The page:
- Participation link: A participation link denotes who is involved in a task. This link has an attribute to specify its cardinality, i.e., the number of users that can be involved in a task. Moreover, it can optionally have an attached awareness resource. In this way, it represents that the role has a special perception need (specified by means of the awareness resource) in order to participate in the task. Without this perception (where, who, what, how, when), the accomplishment of the task could be negatively affected or even the role could not be able to participate in the task.
This tool integrates the whole set of CSRML diagrams. These diagrams are:
- Group Hierarchy Diagram (GHD): it is the first diagram that has to be specified while specifying a CSCW system with CSRML In this diagram, Actors that participate in the system are specified, along with the corresponding GroupActors. The Participation links are used to identify which actors belong to each group (with its corresponding cardinality). If a group has a leader (actor who is both responsible for coordinating a group and acting as a delegate to interact with other groups), it is represented by underlining its name.
- System Goals Diagram (SGD): In the SGD, Actors and GroupActors’ goals are specified and the main tasks for the achievement of these Goals are described. These Actors and GroupActors have a cardinality (between brackets) that represents how many occurrences of each Actor and GroupActor participate in the achievement of a goal.
- Responsibility Diagrams (RDs): In this diagram we represent the decomposition of the main tasks, identified in the previous diagram. With this aim the Responsibility links are used to specify which Actors are responsible for each goal, or soft-goal, and task. Every main task of the system is refined by means of a RD diagram.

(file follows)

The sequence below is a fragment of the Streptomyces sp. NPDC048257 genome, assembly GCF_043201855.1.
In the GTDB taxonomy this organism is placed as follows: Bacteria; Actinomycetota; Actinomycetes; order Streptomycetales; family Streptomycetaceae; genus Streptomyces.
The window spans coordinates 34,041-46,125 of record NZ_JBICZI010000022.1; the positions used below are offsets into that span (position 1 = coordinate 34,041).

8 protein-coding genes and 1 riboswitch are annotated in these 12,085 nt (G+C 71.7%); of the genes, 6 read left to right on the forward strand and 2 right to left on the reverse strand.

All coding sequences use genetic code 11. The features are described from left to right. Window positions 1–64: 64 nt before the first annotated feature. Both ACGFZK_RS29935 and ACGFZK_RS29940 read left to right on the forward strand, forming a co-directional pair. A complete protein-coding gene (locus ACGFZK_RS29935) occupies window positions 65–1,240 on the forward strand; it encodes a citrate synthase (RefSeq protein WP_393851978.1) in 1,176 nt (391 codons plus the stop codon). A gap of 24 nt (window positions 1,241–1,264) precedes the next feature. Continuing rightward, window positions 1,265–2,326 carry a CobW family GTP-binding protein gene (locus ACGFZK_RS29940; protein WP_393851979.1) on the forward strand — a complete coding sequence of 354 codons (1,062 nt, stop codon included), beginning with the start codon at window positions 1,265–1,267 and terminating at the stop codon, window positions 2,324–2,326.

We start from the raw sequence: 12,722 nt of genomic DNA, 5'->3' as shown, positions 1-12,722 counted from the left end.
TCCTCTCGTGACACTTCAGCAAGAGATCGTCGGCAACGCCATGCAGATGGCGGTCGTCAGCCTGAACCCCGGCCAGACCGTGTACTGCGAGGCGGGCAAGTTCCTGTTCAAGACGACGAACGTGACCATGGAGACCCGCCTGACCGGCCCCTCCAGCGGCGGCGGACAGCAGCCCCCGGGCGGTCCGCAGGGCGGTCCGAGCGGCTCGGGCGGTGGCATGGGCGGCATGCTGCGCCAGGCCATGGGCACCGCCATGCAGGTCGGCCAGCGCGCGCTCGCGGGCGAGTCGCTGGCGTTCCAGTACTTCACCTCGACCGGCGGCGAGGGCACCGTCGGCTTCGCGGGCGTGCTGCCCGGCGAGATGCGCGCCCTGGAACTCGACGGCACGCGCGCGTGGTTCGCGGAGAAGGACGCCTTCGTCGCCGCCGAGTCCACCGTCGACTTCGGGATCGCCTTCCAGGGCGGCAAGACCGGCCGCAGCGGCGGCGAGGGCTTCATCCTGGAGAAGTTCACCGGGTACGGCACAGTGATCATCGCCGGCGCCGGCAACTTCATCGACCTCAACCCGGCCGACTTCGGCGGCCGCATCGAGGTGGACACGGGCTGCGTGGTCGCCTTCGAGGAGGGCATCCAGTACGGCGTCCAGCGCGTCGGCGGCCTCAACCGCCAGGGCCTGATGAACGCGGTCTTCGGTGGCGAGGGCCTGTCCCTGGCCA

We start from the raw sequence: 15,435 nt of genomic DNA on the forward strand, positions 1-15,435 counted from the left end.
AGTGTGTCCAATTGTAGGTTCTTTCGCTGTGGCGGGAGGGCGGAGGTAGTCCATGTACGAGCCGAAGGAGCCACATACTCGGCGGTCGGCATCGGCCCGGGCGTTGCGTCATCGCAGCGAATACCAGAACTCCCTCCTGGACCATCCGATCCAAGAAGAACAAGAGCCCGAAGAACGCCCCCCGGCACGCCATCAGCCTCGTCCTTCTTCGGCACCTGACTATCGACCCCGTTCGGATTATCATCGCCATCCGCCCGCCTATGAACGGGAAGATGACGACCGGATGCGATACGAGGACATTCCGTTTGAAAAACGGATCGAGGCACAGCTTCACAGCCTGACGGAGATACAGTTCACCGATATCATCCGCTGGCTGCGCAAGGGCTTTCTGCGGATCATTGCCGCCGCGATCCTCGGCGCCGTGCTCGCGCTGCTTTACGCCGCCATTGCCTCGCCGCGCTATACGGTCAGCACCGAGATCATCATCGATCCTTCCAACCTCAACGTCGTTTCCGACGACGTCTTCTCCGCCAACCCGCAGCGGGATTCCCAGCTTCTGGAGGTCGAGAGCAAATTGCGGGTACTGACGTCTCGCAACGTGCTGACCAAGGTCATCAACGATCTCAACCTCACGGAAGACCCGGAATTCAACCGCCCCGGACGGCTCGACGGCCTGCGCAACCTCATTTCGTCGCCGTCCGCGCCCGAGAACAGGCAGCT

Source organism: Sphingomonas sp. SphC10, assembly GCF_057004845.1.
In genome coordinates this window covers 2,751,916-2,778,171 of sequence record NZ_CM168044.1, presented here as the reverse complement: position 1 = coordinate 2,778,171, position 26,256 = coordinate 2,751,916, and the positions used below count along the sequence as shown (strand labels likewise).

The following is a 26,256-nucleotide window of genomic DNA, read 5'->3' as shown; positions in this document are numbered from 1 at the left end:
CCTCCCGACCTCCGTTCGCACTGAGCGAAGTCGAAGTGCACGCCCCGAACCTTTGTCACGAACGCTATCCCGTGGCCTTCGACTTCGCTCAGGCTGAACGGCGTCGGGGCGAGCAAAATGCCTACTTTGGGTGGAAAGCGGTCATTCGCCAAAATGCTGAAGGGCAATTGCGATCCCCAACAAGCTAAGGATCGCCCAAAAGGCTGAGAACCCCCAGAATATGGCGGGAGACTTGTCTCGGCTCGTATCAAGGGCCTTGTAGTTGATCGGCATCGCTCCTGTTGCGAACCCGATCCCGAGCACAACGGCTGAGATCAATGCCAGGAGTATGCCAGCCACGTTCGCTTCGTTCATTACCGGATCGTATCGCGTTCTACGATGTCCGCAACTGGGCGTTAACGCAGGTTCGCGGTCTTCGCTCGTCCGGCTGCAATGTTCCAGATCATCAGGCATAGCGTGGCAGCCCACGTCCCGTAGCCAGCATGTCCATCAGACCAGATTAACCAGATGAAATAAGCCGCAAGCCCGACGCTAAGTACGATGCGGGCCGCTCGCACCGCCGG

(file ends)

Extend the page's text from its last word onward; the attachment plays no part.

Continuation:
- Task Refinement Diagrams (TRDs): In these diagrams, tasks identified in the RD diagram are refined into both more concrete ones and/or new goals until individual or 3C tasks are specified. As many TRD diagrams as required can be specified. In these diagrams, awareness resources linked to participation links are specified.
- Quality factors diagrams (QFDs): In these diagrams, the quality factors that contribute to achieve the main softgoals (quality factors) identified in the RD diagrams are specified. These softgoals are related to the main quality softgoal by means of Contribution links.
CSRML tool help us to specify the requirements of CSCW systems by validating models in three different ways:
- Design-time validation: The graphical editor does not allow us to add incorrect elements to certain diagrams as well as connect elements with incorrect links.
- Meta-model validation: CSRML tool allow us to check if the specified model conforms to the CSRML meta-model.
- Other validations: The validation procedures checks another potential sources of incoherence such as recursive decompositions among tasks and goal or duplicated references.
Help and documentation
Additional help to use this tool can be downloaded here and added to the Microsoft Help Viewer 2.1 integrated in Visual Studio 2015